The private equity team saddled Toys R Us with $7.5 billion dollars in debt. The above named private equity firms today still exercise control over the Toys R Us corporation. The company has somewhat reduced its debt, which stands at approximately $5 billion dollars today. The retailer faces a $400 million dollar payment on the interest on its debt in 2018. In 2019, an additional $1.7 billion dollars is due.
Dave Brandon became the CEO of Toys R Us in 2015. Brandon announced several strategies to rescue the struggling brand. His stated intent was to create a more exciting experience for its customers, including allowing the children to fly drones about its stores, pokemon card trading events, and more permissive testing of its products by the children who peruse its locations.
Despite such efforts, the company continued to decline. In 2016, Toys R Us sales diminished another 1.4% despite an increase in overall toy industry sales of 5%.
Toys R Us apparent beginnings were the story of a solitary man fueled by entrepreneurial zeal and inspiration. In 1957, Charles Lazarus opened the first Toys R Us after he established a furniture store named Children’s Bargain Town in his hometown in Washington. The 23 year old Lazarus opened Bargain Town below his father’s bike shop.
The company’s logo and mascot, a giraffe named Geoffrey, appeared first in a 1973 television commercial for the toy store. The R in Toys R Us was written backward in order to create the appearance that a child wrote it.
Eric Clark wrote in “The Real Toy Story” that “Lazarus offered toy manufacturers the tantalizing picture of year-round toy sales and the ability to produce 12 months a year.” Lazarus was a strong negotiator. Instead of paying the toy manufacturers on deliver, he forced them to accept payments months later. He also required they invest in advertising to the benefit of Toys R Us.
Lazarus was one of the first corporate leaders to establish a computerized inventory system, wherein he could document every sold product, and arrange inventory accordingly.
Furthermore, Lazarus was amenable to change. He quickly embraced the advent of video games, which enticed both children and adults into his stores. Lazarus said, “There is an increasingly fine line between where adult begins and child ends.” Lazarus added, “We strongly believe that electronic games are not a fad; it is the way America is playing games now and will increasingly do in the future.” Even during the reign of Lazarus, Toys R Us began to experience financial difficulties, beginning in the 1990s. Mr. Lazarus retired in 1994, and observed the continual decline of his creation. Big box stores, such as Walmart and Target, were affecting the Toys R Us empire. The rise of Amazon was also destructive to Toys R Us’ financial standing. The private equity acquisition of Toys R Us, signaled its eventual destruction.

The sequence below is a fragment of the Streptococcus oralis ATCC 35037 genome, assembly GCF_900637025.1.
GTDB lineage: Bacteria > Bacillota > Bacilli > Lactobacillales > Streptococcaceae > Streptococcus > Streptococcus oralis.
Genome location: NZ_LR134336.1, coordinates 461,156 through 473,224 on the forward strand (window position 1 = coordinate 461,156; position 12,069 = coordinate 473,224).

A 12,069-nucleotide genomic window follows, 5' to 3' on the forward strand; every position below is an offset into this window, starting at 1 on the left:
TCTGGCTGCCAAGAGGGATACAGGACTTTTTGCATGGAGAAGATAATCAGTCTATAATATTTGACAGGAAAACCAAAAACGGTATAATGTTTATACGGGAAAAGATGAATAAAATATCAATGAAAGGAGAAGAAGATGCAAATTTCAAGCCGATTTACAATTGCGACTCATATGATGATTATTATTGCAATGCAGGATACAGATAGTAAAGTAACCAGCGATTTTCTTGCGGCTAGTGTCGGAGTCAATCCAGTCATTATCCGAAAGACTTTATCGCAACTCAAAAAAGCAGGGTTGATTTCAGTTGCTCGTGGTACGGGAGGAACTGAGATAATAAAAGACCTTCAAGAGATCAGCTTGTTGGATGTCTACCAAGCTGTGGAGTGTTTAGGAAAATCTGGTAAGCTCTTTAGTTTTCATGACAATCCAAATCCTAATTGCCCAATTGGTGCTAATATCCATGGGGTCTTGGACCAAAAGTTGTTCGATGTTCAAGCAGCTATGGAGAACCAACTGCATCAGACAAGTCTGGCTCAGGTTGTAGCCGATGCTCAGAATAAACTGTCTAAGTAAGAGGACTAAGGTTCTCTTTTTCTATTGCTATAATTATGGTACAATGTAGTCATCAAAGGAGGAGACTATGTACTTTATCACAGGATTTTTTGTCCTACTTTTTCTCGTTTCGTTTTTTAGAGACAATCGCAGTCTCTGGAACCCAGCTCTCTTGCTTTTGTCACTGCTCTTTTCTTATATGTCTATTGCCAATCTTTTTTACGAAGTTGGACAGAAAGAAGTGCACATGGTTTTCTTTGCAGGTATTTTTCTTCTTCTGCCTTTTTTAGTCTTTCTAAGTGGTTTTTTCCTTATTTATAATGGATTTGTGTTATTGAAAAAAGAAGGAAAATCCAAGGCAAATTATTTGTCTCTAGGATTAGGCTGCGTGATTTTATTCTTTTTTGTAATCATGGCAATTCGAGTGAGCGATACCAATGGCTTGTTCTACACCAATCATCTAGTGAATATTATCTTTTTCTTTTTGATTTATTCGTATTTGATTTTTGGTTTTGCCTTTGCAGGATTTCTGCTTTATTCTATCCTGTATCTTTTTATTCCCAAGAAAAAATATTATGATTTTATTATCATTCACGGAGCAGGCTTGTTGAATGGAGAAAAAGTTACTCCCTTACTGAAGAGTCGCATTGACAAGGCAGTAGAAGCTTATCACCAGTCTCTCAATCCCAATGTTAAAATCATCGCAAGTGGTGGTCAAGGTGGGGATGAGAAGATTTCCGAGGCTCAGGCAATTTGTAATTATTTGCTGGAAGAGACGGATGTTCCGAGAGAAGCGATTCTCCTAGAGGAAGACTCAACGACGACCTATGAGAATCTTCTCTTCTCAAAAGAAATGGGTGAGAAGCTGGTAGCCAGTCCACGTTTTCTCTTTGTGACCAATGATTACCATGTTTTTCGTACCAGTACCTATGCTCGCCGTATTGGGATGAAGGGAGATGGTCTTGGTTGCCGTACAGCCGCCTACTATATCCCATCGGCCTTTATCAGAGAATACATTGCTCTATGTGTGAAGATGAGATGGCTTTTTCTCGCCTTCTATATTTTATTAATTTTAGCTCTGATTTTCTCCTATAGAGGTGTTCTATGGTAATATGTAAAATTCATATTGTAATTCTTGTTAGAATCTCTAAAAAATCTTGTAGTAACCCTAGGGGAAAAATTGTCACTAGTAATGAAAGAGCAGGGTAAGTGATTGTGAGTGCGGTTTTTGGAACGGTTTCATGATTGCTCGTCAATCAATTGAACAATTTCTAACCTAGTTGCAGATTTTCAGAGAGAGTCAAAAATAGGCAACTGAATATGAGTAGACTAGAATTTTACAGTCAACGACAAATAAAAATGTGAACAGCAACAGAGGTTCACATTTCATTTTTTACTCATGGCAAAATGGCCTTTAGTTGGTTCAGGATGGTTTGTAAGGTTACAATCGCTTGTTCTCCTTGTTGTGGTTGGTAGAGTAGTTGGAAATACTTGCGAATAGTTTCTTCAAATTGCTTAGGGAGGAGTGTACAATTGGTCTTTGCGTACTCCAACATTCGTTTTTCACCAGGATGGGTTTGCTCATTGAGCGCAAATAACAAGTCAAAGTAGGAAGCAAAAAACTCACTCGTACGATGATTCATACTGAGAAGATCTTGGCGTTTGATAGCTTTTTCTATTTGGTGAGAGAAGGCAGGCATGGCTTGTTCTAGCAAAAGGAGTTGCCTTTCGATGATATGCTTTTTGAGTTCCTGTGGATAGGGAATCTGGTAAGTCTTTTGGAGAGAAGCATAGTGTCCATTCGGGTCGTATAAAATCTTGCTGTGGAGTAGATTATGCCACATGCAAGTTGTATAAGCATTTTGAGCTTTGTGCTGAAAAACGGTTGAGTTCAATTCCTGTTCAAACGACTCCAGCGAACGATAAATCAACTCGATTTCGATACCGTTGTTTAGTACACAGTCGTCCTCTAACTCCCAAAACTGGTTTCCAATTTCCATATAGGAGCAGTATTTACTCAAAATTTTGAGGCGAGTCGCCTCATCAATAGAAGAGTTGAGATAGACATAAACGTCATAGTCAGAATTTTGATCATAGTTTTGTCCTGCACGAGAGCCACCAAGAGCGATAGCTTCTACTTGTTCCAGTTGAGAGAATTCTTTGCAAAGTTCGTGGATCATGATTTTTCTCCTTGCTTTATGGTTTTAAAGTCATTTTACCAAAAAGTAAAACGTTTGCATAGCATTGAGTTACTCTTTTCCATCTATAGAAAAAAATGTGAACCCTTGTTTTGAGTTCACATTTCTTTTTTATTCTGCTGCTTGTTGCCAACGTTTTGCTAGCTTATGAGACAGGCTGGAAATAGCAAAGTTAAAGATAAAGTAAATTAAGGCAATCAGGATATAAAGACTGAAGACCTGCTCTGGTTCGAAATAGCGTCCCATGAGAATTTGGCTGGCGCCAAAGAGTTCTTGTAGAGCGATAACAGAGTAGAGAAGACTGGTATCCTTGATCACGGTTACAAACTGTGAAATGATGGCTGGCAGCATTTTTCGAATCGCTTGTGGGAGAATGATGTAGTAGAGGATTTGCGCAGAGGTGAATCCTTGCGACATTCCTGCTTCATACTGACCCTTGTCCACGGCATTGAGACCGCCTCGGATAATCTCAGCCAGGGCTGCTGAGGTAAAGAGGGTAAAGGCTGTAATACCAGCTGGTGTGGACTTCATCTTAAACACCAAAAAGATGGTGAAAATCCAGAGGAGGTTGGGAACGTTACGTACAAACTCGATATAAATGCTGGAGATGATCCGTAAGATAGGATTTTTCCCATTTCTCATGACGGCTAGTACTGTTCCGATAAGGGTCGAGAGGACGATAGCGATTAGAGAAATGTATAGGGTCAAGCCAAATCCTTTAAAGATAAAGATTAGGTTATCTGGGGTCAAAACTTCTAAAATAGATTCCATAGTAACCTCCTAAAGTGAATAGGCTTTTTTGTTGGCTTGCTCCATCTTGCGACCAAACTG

Other challenges face Toys R Us. Toys are no long a primary desire of many children and teenagers. Many are more consumed with smartphones, tablets and apps. Approximately 66% of teenagers own their own smartphone or tablet.
Many of the toys now offered in the Toys R Us stores are less than inspiring. Lego AS and other offerings seem to create little excitement for the children who peruse the aisles.
Toys R Us announced a number of strategies it will employ in its Chapter 11 filing. The corporation has agreed to $3 billion dollars in “debtor in possession” financing from a group of banks led by JP Morgan. This infusion of capital may allow the company to continue operations while it seeks the restructure of its $5 billion dollars in debt. Generally, such a creditor or creditor will take priority over most other creditors in a Chapter 11 bankruptcy. If Toys R Us is eventually liquidated, JP Morgan and its group of banks will likely be paid before most other creditors of the company.
Some of the suppliers may receive less than full payment. Mattel is owed $135 million dollars and Hasbro is owed $59 million dollars.
USA Today reported that Toys R Us plans to renegotiate its leases, convert some of its stores into side by side Toys R Us and Babies R Us offerings, and improve its recently reconfigured online store. The company also plans on refocusing its Babies R Us brand, focusing on items that are less likely to be offered through Amazon, such as cribs.
Dave Brandon in reference to the bankruptcy filing said, “The company’s overleveraged capital structure has constrained it from making necessary operational and capital expenditures, including investing in the revitalization of stores. As a result, the company has fallen behind some of its primary competitors on various fronts.”
Since KKR, Bain and Vornado took over Toys R Us, the three private equity firms have charged $183 million dollars in advisory fees to its owners. Forbes reported that the majority of these fees were paid.
Kirkland and Ellis is the primary law firm representing Toys R Us in its Chapter 11 filing. Kirkland attorneys, according to the same Forbes article charge up to $1,000 per hour for their services. The same law firm advised Bain Capital in its takeover of Toys R Us in 2005. Mr. Brandon estimates Toys R Us will incur $96.5 million dollars in fees just to obtain the debtor-in- possession financing.
Even before the Chapter 11 filing, 40% of Toys R Us vendors were demanding cash on delivery payment. Toys R Us has endured a long fall from its height, under the stewardship of Mr. Lazarus. “Chapter 11 was certainly not the company’s preferred outcome”, said Brandon.